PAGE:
A decisão obviamente sábia da Índia

NOVA IORQUE - A recusa do Supremo Tribunal indiano ao pedido de patente para uma nova versão do Glivec, o medicamento para o cancro, campeão de vendas, desenvolvido pela gigante farmacêutica suíça Novartis, é uma boa notícia para muitos daqueles que na Índia sofrem de cancro. Se outros países em desenvolvimento seguirem o exemplo da Índia, também será uma boa notícia noutros lugares: mais dinheiro poderia ser dedicado a outras necessidades, seja para o combate à SIDA, para proporcionar educação ou para fazer investimentos que permitam o crescimento e a redução da pobreza.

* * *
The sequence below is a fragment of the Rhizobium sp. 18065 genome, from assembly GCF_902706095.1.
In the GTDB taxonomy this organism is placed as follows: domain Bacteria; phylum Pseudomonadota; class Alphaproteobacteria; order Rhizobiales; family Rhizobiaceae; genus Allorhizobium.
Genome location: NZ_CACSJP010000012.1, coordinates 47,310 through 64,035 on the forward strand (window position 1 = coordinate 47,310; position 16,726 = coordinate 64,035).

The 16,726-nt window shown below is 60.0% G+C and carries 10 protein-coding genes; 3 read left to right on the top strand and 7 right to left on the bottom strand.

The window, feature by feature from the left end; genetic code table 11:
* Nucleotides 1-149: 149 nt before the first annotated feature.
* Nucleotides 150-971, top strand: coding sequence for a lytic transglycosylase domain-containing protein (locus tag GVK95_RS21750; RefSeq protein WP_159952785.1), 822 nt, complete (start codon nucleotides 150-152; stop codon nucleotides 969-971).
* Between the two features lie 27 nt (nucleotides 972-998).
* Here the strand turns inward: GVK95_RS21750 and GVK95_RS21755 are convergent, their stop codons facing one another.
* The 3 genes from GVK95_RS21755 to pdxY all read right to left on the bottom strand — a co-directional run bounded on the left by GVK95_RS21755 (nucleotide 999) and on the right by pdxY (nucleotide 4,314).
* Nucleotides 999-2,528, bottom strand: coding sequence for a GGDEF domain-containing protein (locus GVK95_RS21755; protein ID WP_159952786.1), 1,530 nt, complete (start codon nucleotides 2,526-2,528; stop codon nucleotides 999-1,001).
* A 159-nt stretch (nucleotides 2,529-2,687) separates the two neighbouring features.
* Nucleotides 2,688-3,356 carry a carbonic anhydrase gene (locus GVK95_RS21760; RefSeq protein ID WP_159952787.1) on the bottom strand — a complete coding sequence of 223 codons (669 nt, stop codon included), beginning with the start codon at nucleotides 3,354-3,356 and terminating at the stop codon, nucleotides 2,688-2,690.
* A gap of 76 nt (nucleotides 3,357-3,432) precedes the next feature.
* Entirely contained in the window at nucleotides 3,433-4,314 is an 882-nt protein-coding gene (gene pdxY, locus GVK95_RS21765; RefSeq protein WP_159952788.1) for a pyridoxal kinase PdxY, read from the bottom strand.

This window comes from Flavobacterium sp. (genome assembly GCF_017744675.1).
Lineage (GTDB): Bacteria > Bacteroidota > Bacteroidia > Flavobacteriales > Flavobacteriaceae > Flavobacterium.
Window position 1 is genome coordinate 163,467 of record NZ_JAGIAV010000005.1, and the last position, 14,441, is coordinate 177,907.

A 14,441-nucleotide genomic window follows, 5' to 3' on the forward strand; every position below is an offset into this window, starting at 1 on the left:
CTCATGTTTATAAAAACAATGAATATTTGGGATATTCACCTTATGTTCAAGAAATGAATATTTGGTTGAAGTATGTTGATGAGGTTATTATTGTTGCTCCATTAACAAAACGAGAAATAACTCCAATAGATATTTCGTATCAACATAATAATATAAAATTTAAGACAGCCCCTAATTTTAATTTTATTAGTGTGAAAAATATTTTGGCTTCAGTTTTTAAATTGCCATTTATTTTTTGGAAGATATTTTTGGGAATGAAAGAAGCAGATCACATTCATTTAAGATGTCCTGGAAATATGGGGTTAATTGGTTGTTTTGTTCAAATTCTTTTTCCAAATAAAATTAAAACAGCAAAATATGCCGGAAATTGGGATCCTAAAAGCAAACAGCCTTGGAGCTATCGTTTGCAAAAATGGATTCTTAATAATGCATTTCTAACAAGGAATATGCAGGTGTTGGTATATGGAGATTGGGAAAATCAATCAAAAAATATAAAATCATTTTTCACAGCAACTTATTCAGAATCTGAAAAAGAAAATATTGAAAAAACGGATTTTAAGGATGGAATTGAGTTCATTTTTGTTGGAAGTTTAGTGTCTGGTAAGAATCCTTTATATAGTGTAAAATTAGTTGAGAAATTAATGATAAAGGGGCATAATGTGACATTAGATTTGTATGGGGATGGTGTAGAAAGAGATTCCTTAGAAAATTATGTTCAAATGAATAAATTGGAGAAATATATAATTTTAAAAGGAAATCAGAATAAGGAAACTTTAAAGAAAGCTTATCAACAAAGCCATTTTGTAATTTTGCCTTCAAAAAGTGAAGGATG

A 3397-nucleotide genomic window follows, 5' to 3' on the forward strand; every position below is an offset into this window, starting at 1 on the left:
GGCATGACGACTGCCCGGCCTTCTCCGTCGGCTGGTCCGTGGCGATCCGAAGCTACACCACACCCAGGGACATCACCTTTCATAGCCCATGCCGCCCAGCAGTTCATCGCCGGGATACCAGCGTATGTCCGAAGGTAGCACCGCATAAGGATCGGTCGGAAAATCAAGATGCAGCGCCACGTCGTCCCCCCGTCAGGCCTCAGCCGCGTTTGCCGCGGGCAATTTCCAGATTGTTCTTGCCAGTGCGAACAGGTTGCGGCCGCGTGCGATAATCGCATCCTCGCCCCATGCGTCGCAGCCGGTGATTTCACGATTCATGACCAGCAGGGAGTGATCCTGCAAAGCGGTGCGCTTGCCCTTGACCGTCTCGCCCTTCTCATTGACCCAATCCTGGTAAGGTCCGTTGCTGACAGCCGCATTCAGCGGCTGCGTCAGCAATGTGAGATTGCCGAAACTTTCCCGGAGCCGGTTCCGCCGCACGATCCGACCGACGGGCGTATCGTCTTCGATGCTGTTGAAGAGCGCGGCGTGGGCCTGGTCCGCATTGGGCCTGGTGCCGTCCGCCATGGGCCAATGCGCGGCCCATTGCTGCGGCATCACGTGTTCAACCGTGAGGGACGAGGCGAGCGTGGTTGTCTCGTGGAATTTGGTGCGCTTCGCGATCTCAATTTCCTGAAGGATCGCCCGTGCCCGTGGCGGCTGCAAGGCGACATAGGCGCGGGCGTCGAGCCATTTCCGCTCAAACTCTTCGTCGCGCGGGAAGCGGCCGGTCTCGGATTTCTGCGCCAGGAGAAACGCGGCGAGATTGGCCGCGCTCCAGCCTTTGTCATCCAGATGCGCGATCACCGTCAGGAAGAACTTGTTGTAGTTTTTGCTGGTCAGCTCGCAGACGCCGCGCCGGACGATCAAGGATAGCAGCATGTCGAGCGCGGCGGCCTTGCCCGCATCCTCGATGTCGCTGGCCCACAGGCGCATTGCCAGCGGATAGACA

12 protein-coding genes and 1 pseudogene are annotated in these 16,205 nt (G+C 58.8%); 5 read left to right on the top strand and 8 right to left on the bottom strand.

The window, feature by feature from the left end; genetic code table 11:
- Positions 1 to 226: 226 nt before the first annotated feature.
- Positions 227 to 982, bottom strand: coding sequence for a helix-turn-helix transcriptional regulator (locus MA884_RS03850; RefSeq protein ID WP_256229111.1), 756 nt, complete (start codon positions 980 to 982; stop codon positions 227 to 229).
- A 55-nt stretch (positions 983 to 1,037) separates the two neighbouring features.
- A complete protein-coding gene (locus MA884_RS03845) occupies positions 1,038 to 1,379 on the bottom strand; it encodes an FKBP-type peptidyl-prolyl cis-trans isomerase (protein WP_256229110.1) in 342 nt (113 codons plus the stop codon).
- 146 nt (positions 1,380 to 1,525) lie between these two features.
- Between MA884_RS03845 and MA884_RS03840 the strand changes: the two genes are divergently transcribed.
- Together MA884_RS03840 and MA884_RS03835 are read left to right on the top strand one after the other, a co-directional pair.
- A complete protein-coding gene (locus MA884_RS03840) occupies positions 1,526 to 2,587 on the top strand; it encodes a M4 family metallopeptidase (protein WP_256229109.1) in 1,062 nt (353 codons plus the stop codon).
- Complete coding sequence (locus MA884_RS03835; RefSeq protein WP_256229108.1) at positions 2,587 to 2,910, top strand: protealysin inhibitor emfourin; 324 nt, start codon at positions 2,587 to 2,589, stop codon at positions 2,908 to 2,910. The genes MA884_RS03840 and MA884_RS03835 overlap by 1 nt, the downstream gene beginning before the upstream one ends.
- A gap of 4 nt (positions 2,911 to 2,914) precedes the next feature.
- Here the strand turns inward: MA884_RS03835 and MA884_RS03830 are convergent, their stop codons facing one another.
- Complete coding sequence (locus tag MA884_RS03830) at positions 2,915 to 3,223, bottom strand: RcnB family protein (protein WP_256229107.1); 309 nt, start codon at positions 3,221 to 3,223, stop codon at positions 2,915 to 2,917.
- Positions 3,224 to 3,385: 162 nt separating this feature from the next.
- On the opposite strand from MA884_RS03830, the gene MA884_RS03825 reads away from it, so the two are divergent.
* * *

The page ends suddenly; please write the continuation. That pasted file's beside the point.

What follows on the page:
Mas a decisão indiana também significa menos dinheiro para as grandes empresas farmacêuticas multinacionais. Sem surpresas, isto originou uma resposta exagerada da parte delas e dos seus lobistas: a decisão, alegam, destrói o incentivo à inovação e, desse modo, irá desferir um duro golpe na saúde pública a nível mundial.

Estas afirmações são irreflectidamente exageradas. Em termos económicos e político-sociais, a decisão do tribunal indiano faz todo o sentido. Além disso, trata-se apenas de um esforço localizado para reequilibrar um regime global de propriedade intelectual (PI) que está fortemente inclinado para os interesses farmacêuticos, em detrimento do bem-estar social. Na verdade, há um crescente consenso entre os economistas de que o actual regime PI, na verdade, asfixia a inovação.

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